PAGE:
China Debut New Shanghai Tech Board As Part Of Tests To Create Better Stock Market
Reports have come in that China is yet again trying to boost its very volatile stock market. On Monday, according to CNBC, China introduced its own version of the Nasdaq tech board-the Science and Technology Innovation Board, otherwise known as the "STAR Market."
The board has 25 companies listed on it as the country wants to address concerns like volatility in the market as well as weak governance.
China is home to the world's second-largest equity market, only below the US in that matter.
Foreign capital is expected to flow right into Chinese stocks with their inclusion in major indexes in the region. Recently, retail participation has also been high, which led to speculative trading that made people look at China's stock markets more like a casino than a trading board.
It doesn't help that the past few months have been marked with executives being arrested and the disappearance of billions of dollars.
The government had been active in cracking down on the guilty parties. This didn't stop from analysts citing the relative lack of governance as the reason why these major publicly-listed companies managed to operate under the radar.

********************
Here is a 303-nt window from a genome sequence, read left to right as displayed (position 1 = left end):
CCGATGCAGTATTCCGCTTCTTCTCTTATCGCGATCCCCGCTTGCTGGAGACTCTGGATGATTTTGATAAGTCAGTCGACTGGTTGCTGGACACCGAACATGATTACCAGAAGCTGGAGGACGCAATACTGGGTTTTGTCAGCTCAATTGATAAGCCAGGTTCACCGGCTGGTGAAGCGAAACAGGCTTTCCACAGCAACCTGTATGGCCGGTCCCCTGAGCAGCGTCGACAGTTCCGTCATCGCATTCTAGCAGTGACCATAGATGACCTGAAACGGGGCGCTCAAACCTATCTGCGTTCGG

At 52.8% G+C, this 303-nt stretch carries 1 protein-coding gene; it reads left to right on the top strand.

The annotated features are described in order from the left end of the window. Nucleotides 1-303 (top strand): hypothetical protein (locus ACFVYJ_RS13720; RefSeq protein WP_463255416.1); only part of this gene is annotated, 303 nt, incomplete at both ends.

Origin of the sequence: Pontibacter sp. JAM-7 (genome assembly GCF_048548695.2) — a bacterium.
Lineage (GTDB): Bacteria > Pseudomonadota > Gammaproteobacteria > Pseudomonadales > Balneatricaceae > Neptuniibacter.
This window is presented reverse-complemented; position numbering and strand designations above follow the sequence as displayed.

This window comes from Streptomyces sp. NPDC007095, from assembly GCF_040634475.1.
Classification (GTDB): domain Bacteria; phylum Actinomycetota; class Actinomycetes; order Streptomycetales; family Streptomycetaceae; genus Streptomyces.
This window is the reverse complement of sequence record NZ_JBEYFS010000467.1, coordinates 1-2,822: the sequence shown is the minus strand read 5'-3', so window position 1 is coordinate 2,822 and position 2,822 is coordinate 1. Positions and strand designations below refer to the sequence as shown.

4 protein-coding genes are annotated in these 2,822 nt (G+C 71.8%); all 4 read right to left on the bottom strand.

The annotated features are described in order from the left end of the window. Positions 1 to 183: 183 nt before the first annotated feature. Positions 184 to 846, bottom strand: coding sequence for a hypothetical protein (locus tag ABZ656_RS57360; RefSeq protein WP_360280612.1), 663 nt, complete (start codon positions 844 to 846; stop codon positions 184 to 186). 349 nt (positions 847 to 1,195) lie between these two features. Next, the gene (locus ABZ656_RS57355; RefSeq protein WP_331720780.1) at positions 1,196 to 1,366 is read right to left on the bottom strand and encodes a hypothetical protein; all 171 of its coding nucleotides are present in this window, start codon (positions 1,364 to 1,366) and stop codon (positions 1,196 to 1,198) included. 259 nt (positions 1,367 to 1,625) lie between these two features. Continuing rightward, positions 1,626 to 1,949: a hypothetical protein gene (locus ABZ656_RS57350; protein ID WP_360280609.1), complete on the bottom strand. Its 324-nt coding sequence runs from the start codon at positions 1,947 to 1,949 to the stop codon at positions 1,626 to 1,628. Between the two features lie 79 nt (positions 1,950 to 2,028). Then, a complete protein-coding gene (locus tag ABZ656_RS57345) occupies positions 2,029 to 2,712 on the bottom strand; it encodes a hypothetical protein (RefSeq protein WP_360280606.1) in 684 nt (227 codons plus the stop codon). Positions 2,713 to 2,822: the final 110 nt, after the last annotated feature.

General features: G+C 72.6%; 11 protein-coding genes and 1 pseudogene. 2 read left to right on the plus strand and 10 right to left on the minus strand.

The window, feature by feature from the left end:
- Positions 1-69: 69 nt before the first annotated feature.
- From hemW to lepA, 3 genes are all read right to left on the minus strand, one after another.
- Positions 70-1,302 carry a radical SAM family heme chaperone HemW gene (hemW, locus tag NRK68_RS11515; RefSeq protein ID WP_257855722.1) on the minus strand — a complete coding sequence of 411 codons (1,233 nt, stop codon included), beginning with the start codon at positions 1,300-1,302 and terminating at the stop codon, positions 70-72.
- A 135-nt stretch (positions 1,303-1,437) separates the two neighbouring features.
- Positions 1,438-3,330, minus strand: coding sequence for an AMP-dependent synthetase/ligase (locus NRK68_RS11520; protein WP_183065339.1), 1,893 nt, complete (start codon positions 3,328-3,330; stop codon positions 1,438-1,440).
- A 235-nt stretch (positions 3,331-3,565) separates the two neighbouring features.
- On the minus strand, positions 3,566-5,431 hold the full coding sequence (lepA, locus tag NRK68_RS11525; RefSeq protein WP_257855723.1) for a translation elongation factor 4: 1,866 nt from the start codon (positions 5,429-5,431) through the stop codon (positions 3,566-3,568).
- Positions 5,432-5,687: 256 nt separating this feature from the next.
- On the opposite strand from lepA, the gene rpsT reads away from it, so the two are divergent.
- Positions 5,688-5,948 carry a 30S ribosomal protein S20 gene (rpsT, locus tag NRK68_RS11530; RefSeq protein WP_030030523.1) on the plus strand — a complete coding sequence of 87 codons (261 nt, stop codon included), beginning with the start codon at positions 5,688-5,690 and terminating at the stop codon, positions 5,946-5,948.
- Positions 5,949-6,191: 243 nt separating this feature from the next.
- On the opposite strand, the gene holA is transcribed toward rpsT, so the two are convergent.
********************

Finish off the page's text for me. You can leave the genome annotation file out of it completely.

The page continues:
The tech board opened successfully, a tribute to the Chinese's dedication to clean, honest trading. At the tech board's opening, the market went in a frenzy of buying by investors. CNN reported that share prices soared impressively.
Trading on this new board started on Monday, less than a year after Chinese President Xi Jinping revealed this initiative to the public. Upon opening, 25 stocks listed on the board of the "Start" gained 160% on average. Anji Microelectronics Technology led the way with shares climbing to a whopping 520% before it leveled out just a bit.
The money pouring into the newly opened board market continued as several new billionaires were suddenly created, with the founders of Suzhou HYC Technology and Zhejian Hanke Technology being some of the recipients.
Ronald Wan, chief executive of Partners Capital International in Hong Kong, said that the surge was "crazy." Trying to prevent being overwhelmed, he did say that it was "overdone" and that the gains made during the opening day wouldn't possibly last as they are. They were still "speculative."
This marked the third time in a decade that China created a new major equity market. In 2013, the New Third Board started operations, while the ChiNext opened in 2009.